Kids with cow milk allergies have an immune system that overreacts to one or more proteins within the milk, making it difficult to digest and leading them to oftentimes miss out on important nutrients early on in infancy. A collaborate effort from researchers at the University of Chicago’s Medical Center and the University of Naples in Italy reveals how baby formula high in probiotics, like the ones found in yogurt, can improve infants’ tolerance for cow’s milk. The findings, published in The ISME Journal, come after years of research and may lead to better food allergy tolerance beyond milk in the future.

The number of children born with food allergies has increased by as much as 20 percent in the last 10 years, and being allergic to cow’s milk is the most common food allergy in infants and young children. A growing body of research finds the increase in antibiotic use, unhealthy diets that are high in fat and low in fiber, and a reduced exposure to infectious diseases, is responsible.

Previously, researchers from the University of Naples found when babies who were born with cow’s milk allergies were fed formula containing probiotic Lactobacillus rhamnosus GG (LGG), it curbed their allergy. According to the National Center for Complementary and Integrative Health, probiotics are live little organisms that help the body function properly by digesting food, destroying disease-causing organisms, and producing vitamins. Probiotics are so beneficial to the body that when infants were fed formula containing probiotics, they developed a higher tolerance for cow’s milk than babies who were fed a non-probiotic formula.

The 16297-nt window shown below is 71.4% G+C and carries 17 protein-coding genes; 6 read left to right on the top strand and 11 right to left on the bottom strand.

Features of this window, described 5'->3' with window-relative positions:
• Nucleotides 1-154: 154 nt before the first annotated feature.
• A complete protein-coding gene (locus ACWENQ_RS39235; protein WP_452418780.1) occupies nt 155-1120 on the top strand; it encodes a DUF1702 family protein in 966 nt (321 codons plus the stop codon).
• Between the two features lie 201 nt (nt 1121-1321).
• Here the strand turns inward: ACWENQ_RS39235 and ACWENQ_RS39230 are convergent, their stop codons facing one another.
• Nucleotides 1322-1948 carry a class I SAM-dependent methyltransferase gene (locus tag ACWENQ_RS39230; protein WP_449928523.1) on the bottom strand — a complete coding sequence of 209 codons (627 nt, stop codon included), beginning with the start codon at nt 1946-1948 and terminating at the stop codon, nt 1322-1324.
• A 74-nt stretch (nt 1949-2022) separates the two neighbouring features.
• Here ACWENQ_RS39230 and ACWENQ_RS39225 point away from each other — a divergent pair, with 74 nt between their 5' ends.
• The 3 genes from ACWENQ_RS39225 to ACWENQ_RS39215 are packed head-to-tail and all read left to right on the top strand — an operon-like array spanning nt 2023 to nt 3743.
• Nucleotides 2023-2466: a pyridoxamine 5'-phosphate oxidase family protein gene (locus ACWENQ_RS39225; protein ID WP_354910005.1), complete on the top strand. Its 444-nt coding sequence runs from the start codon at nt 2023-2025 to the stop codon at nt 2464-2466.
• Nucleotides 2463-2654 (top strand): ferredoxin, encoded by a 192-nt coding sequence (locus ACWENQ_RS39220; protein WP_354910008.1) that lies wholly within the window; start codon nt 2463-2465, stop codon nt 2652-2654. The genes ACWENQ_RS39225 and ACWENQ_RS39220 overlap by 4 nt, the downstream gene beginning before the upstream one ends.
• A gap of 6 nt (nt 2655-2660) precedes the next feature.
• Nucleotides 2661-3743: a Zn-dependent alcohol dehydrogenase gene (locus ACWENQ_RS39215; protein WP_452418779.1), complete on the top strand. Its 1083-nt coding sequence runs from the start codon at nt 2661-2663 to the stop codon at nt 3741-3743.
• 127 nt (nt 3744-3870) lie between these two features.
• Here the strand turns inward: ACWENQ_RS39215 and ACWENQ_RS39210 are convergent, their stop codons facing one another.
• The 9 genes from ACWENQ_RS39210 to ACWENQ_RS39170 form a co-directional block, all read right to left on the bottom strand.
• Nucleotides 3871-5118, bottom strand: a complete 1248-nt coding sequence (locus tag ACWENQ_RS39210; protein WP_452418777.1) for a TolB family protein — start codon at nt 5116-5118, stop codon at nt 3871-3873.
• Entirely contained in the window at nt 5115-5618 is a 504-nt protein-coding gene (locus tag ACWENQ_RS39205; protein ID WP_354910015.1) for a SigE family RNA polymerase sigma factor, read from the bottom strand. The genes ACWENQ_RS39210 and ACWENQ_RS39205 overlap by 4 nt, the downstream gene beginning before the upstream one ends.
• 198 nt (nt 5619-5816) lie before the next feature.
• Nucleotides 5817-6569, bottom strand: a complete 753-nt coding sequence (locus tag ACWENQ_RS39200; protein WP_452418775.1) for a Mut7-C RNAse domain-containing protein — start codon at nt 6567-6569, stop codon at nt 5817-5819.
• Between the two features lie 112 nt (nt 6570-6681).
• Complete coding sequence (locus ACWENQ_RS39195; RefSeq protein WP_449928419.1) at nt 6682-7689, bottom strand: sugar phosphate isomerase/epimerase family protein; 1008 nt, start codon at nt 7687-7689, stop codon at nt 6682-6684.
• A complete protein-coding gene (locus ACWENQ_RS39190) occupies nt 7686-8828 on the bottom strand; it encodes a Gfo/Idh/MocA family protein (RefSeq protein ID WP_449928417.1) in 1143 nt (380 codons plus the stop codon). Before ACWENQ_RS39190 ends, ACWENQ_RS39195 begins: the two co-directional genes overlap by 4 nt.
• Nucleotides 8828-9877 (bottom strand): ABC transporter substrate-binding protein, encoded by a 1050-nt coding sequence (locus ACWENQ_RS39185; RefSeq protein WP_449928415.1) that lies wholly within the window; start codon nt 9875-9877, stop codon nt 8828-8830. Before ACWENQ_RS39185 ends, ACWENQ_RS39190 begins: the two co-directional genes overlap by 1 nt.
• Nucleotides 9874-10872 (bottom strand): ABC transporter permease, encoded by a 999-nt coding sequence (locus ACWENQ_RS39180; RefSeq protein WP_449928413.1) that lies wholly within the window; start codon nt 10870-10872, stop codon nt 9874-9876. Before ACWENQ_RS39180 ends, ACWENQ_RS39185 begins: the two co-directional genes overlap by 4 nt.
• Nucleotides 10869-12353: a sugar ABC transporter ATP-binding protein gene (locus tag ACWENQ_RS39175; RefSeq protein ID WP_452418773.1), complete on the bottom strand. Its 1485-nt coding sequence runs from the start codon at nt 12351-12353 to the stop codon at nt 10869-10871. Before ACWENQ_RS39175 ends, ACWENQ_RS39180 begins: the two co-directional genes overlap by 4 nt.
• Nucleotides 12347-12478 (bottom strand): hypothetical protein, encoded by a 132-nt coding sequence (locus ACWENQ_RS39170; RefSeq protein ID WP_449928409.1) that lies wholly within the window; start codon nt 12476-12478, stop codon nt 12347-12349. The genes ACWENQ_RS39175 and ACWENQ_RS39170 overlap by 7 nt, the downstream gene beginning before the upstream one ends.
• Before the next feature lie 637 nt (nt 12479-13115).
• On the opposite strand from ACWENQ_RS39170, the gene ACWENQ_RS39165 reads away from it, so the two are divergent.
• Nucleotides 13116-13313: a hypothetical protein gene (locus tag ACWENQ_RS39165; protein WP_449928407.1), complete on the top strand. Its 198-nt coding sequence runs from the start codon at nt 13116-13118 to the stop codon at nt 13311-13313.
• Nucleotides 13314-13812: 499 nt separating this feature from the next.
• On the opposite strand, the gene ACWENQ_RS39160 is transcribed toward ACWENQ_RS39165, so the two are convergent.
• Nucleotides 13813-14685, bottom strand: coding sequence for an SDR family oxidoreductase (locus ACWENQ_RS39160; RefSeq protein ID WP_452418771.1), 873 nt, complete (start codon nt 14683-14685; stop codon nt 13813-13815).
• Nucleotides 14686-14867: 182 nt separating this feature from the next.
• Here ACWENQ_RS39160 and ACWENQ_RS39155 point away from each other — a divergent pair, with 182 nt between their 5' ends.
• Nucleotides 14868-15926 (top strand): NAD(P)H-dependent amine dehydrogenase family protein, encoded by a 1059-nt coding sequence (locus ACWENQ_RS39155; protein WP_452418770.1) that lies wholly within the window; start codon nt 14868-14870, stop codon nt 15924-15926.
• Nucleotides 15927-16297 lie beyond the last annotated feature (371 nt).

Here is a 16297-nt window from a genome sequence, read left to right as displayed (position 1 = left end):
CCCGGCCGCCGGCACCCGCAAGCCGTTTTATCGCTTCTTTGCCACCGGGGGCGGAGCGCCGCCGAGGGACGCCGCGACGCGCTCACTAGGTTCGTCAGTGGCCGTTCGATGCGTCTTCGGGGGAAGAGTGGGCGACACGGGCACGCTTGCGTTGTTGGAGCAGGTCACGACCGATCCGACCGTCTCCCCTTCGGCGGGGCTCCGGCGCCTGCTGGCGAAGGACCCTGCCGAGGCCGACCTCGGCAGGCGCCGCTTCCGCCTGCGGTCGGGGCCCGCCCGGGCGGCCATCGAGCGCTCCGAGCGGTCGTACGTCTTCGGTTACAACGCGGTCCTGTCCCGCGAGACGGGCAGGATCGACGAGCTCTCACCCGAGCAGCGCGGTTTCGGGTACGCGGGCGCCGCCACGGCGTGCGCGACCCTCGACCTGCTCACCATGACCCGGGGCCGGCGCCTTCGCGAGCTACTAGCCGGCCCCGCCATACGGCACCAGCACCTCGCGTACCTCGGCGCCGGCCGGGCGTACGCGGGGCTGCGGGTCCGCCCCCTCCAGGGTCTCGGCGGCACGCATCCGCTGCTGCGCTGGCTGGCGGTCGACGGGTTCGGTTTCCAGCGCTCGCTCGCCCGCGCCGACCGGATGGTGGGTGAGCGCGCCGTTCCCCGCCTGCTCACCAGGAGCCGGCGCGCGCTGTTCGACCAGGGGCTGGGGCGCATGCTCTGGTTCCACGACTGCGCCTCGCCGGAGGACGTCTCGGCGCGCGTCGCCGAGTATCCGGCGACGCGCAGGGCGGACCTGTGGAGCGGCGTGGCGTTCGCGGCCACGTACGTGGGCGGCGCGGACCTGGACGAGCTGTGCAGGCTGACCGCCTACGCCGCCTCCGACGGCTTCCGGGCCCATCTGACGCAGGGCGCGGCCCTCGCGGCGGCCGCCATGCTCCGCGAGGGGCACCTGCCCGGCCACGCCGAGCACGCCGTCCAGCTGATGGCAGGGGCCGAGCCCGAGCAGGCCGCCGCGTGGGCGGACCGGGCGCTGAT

When researchers examined the bacteria community in the babies, they found a "significantly" different and healthier stomach environment for tolerating milk. These newly tolerant infants also had higher levels of bacteria Blautia and Coprococcus, which produce the fatty acid butyrate, which helps maintain balance in the gut. Researchers believe that if these specific strains of bacteria are linked with cow’s milk allergies, then maybe different bacteria strands can improve the tolerance of other food allergies.

With approximately 2.5 percent of children under the age of 3 allergic to milk, addressing cow's milk allergies was the first step to a larger approach to the public food allergy problem. Although most children eventually grow out of a milk allergy, according to Food Allergy Research & Education, some kids have such severe reactions after ingesting just a tiny bit of milk that they can be life-threatening.

"The ability to identify bacterial strains that could be used as novel therapeutics for treating food allergies is a fundamental advance," said the study’s co-author Jack Gilbert, a professor of Ecology & Evolution at the University of Chicago, in a press release. "Translating these findings into clinical treatments is our next goal."

Source: Gilbert J and Canani RB, et al. The ISME Journal. 2015.